Austin Gorilla Run returns for its fourth year

Danielle Lopez

More than 700 people walked, ran or biked through the streets of Austin on Saturday while dressed in gorilla costumes. The gorilla-suited runners, many of whom decked their costumes out with creative accessories, such as ballerina skirts, capes and angel wings, competed in the Austin Gorilla Run, a 5K sponsored by the Mountain Gorilla Conservation Fund, which raises money for a recovering population of mountain gorillas in Africa. Participants completed the 5K Saturday morning at the Mueller Browning Hangar and joined the organization and its many local Austin sponsors for an after-party.

Tammy Pirtle, the second-place winner for most creative costume, ran in the race for the first time.

“I can’t believe I hadn’t heard of this before,” Pirtle said. “I just came out to support the cause. I’m from Austin, and this is just so who we are.” 

The Austin Gorilla Run’s growing popularity has brought in all kinds of people to the event. Participating for his second time was 73-year-old Jerry Christiansen from Dripping Springs, who came in first place on his bike.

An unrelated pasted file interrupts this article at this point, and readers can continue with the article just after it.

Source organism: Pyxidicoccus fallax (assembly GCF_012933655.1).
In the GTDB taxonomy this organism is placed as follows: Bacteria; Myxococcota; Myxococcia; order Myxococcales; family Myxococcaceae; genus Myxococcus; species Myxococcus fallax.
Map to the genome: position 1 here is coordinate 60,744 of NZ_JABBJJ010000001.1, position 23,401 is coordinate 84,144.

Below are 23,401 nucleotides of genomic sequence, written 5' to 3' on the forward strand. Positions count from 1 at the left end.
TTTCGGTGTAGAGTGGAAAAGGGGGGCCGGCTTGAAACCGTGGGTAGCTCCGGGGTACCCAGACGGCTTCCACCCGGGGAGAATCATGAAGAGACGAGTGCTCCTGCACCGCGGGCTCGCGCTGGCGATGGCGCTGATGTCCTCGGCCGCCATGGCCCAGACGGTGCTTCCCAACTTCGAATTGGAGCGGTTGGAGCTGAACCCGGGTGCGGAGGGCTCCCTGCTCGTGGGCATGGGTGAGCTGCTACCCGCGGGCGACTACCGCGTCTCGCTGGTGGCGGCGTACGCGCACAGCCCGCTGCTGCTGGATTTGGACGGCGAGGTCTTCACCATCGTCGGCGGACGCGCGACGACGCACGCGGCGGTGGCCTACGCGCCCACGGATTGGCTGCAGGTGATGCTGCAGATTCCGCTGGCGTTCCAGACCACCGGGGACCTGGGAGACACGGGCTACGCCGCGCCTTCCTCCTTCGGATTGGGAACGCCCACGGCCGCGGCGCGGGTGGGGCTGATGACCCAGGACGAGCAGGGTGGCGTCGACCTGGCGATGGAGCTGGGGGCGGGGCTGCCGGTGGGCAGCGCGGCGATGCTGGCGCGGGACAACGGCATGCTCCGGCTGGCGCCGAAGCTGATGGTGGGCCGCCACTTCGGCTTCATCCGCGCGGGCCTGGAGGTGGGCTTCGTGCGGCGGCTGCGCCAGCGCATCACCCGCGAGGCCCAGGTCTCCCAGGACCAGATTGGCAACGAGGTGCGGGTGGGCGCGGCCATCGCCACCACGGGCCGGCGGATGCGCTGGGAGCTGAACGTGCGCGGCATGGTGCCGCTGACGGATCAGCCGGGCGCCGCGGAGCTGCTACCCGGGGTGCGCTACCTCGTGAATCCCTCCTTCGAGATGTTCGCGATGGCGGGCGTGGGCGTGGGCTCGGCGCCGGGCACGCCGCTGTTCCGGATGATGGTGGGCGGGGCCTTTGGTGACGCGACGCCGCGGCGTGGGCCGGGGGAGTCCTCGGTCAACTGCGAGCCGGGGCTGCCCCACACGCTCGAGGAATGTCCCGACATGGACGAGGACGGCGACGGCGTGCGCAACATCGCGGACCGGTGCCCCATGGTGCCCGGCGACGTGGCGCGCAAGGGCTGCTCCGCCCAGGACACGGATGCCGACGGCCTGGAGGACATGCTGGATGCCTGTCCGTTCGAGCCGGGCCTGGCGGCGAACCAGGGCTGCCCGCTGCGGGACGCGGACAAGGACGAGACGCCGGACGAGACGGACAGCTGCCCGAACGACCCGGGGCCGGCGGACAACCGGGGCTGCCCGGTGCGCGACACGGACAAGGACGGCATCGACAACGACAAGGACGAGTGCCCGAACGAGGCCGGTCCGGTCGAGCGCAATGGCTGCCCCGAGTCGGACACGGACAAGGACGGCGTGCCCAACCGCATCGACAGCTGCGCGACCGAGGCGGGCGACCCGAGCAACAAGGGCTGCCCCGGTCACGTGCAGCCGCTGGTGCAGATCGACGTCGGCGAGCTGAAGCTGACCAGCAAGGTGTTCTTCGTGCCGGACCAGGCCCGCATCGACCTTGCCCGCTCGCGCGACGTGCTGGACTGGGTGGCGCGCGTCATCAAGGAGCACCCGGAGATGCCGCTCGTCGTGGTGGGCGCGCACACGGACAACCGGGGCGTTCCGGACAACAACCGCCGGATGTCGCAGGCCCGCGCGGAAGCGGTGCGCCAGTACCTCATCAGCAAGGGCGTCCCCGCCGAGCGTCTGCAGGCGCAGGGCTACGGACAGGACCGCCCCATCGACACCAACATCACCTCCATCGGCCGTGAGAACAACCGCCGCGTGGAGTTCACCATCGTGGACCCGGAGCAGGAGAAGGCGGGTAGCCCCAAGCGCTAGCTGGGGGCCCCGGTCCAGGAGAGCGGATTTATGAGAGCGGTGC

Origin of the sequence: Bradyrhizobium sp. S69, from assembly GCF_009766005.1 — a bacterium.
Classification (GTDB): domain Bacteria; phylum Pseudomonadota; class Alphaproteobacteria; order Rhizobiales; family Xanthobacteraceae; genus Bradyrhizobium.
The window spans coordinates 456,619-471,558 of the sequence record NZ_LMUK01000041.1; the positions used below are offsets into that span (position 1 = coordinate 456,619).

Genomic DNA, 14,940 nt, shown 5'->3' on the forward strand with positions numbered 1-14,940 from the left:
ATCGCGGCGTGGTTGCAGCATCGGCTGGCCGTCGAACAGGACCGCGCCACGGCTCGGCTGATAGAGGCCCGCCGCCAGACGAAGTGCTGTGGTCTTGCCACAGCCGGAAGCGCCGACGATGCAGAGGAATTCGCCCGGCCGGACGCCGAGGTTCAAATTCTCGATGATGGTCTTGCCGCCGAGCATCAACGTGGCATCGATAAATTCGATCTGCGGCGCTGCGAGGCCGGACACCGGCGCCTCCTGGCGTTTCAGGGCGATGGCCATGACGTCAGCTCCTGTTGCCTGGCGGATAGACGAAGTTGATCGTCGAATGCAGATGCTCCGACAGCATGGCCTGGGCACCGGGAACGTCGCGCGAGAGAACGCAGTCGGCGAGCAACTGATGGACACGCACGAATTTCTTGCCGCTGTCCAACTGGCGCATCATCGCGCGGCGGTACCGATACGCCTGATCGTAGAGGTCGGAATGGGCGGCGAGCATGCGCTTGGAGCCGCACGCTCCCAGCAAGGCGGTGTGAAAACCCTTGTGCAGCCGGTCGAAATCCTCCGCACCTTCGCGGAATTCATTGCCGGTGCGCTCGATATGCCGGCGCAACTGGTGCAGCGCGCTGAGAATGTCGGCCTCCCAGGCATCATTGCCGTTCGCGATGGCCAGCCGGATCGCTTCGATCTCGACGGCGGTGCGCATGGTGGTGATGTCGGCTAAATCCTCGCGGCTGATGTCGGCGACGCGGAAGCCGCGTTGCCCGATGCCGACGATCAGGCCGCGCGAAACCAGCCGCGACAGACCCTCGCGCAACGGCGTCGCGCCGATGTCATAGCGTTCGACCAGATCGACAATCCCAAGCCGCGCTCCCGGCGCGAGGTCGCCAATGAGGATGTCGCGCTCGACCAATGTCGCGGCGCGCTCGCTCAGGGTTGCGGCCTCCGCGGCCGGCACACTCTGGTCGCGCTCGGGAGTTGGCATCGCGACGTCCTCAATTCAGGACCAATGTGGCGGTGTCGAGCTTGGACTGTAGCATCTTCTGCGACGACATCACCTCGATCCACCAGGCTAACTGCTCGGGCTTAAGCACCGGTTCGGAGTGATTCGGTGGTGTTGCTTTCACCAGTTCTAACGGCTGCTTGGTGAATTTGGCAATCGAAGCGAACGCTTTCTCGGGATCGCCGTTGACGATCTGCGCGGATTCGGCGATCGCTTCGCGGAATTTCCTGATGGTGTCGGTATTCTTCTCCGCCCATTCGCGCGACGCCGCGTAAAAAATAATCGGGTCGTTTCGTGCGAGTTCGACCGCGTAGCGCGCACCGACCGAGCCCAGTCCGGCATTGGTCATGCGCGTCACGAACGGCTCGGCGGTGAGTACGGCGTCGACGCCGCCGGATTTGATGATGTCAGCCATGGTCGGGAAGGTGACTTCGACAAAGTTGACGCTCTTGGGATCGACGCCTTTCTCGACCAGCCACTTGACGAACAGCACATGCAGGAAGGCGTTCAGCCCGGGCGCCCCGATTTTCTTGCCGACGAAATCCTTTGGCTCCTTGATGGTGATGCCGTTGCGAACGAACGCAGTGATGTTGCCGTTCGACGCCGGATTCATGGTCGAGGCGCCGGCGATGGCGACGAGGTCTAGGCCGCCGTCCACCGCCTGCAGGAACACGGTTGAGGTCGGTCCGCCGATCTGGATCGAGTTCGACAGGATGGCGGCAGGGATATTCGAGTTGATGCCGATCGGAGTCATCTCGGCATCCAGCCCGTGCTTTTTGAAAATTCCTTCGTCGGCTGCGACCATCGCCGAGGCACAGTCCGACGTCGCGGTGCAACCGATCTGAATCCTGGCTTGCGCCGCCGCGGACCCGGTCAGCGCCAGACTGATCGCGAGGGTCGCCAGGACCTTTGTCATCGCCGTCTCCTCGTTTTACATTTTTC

Clad in distinctively pink gorilla suits, given only to those who raised $300 or more, were runners Anna Woodroe and Elizabeth Wood, who visited from Canada.

“We thought, if we’re going to go to Austin, we better do something,” Woodroe said.

Wood said they wanted to make the most of their trip to Austin.

“So, she Googled ‘weird things to do in Austin, Texas,’ and it came up with the gorilla race,” Wood said.

The Gorilla Runs originated in Denver, Colo., in 2004, but their success allowed for expansion to other cities, such as Austin, Cincinnati and Edmonton, Canada, in 2009.

“We’d met a group of wonderful individuals over here in Austin and I said, ‘Well, our event is weird enough as it is — might as well go down [to Austin] and make it even weirder,’” said Frank Keesling, vice president of the organization and son of Ruth Keesling, its founder.

Debbie Wright, development director at the Mountain Gorilla Conservation Fund, said the fund has pledged more than $350,000 in support of the Ruth Keesling Wildlife Health and Research Center at Makerere University in Uganda, Africa. The center has educated more than 38 wildlife veterinarians who have helped raise the gorilla population of 248 in 1985 to an estimated 880 today. 

“After today, we’ll have raised $35,000 to $40,000,” Keesling said. “And as long as people want to run in gorilla suits, we’ll keep coming back.”